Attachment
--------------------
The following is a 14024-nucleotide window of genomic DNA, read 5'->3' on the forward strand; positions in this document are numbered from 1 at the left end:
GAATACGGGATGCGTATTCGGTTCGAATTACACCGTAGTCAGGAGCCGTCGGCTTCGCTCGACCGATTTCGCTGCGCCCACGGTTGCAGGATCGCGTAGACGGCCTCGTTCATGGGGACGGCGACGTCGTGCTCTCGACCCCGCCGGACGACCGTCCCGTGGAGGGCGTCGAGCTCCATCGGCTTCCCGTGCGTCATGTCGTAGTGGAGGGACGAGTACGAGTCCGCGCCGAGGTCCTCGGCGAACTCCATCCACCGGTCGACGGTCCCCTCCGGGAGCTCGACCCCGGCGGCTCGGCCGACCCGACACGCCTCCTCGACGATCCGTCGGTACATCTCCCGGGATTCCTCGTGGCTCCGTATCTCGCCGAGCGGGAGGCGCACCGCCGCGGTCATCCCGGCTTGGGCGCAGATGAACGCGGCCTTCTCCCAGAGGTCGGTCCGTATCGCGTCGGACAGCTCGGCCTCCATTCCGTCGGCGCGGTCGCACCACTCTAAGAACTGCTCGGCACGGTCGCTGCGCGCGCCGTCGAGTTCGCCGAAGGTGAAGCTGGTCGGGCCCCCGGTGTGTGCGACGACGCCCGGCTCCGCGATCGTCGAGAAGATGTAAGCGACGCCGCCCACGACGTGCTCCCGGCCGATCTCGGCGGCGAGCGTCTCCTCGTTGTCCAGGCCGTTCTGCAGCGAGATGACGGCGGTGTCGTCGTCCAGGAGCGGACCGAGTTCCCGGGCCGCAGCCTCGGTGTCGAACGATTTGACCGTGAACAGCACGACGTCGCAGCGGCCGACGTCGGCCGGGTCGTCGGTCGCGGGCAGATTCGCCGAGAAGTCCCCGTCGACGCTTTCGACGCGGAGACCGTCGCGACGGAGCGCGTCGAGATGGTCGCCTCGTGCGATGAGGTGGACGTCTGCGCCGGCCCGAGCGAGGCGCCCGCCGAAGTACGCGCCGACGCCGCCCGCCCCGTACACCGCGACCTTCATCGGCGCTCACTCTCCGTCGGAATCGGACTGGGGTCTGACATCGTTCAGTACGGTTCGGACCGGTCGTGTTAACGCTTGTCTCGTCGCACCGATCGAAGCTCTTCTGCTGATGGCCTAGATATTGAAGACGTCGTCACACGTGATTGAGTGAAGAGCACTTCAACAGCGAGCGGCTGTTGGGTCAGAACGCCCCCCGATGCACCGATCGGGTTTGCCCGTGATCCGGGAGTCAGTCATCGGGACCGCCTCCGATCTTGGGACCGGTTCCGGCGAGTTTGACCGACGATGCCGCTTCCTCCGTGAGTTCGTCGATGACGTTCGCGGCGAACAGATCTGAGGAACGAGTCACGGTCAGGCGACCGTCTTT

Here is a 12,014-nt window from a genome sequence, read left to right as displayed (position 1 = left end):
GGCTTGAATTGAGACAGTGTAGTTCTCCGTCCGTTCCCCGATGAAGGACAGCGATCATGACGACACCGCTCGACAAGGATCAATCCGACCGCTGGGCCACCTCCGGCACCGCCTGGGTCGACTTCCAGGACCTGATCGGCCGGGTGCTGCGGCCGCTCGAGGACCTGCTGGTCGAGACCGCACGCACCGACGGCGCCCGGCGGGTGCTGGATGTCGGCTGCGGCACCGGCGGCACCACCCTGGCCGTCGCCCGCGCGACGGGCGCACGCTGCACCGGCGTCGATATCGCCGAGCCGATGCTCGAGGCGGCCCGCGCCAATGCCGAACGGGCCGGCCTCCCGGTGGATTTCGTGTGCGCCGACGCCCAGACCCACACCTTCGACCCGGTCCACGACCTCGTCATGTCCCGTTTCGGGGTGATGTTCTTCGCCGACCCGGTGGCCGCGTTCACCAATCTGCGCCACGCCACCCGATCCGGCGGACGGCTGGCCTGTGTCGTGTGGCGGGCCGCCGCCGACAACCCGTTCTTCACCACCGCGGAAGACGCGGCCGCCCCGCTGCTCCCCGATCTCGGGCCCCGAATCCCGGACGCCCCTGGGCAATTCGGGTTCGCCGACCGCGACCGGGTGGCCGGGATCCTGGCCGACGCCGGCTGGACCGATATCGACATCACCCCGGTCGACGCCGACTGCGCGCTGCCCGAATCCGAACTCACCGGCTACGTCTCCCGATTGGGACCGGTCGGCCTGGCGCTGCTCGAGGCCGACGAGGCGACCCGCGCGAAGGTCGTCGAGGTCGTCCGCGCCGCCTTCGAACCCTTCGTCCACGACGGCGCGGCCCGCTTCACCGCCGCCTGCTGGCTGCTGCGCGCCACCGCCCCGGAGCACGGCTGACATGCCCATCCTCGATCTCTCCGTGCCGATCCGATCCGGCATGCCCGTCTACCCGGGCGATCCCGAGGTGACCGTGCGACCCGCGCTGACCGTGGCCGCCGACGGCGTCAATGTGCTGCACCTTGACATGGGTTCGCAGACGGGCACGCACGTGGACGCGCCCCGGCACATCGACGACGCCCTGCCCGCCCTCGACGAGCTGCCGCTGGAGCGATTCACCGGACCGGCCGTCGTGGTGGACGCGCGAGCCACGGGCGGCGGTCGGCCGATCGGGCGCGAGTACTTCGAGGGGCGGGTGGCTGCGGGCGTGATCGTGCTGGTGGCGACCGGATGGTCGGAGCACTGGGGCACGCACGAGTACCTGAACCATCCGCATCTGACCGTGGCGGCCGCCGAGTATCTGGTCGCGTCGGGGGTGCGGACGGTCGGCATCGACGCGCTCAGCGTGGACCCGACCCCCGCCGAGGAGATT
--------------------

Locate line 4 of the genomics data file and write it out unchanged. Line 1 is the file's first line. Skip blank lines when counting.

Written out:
GGCTTGAATTGAGACAGTGTAGTTCTCCGTCCGTTCCCCGATGAAGGACAGCGATCATGACGACACCGCTCGACAAGGATCAATCCGACCGCTGGGCCACCTCCGGCACCGCCTGGGTCGACTTCCAGGACCTGATCGGCCGGGTGCTGCGGCCGCTCGAGGACCTGCTGGTCGAGACCGCACGCACCGACGGCGCCCGGCGGGTGCTGGATGTCGGCTGCGGCACCGGCGGCACCACCCTGGCCGTCGCCCGCGCGACGGGCGCACGCTGCACCGGCGTCGATATCGCCGAGCCGATGCTCGAGGCGGCCCGCGCCAATGCCGAACGGGCCGGCCTCCCGGTGGATTTCGTGTGCGCCGACGCCCAGACCCACACCTTCGACCCGGTCCACGACCTCGTCATGTCCCGTTTCGGGGTGATGTTCTTCGCCGACCCGGTGGCCGCGTTCACCAATCTGCGCCACGCCACCCGATCCGGCGGACGGCTGGCCTGTGTCGTGTGGCGGGCCGCCGCCGACAACCCGTTCTTCACCACCGCGGAAGACGCGGCCGCCCCGCTGCTCCCCGATCTCGGGCCCCGAATCCCGGACGCCCCTGGGCAATTCGGGTTCGCCGACCGCGACCGGGTGGCCGGGATCCTGGCCGACGCCGGCTGGACCGATATCGACATCACCCCGGTCGACGCCGACTGCGCGCTGCCCGAATCCGAACTCACCGGCTACGTCTCCCGATTGGGACCGGTCGGCCTGGCGCTGCTCGAGGCCGACGAGGCGACCCGCGCGAAGGTCGTCGAGGTCGTCCGCGCCGCCTTCGAACCCTTCGTCCACGACGGCGCGGCCCGCTTCACCGCCGCCTGCTGGCTGCTGCGCGCCACCGCCCCGGAGCACGGCTGACATGCCCATCCTCGATCTCTCCGTGCCGATCCGATCCGGCATGCCCGTCTACCCGGGCGATCCCGAGGTGACCGTGCGACCCGCGCTGACCGTGGCCGCCGACGGCGTCAATGTGCTGCACCTTGACATGGGTTCGCAGACGGGCACGCACGTGGACGCGCCCCGGCACATCGACGACGCCCTGCCCGCCCTCGACGAGCTGCCGCTGGAGCGATTCACCGGACCGGCCGTCGTGGTGGACGCGCGAGCCACGGGCGGCGGTCGGCCGATCGGGCGCGAGTACTTCGAGGGGCGGGTGGCTGCGGGCGTGATCGTGCTGGTGGCGACCGGATGGTCGGAGCACTGGGGCACGCACGAGTACCTGAACCATCCGCATCTGACCGTGGCGGCCGCCGAGTATCTGGTCGCGTCGGGGGTGCGGACGGTCGGCATCGACGCGCTCAGCGTGGACCCGACCCCCGCCGAGGAGATT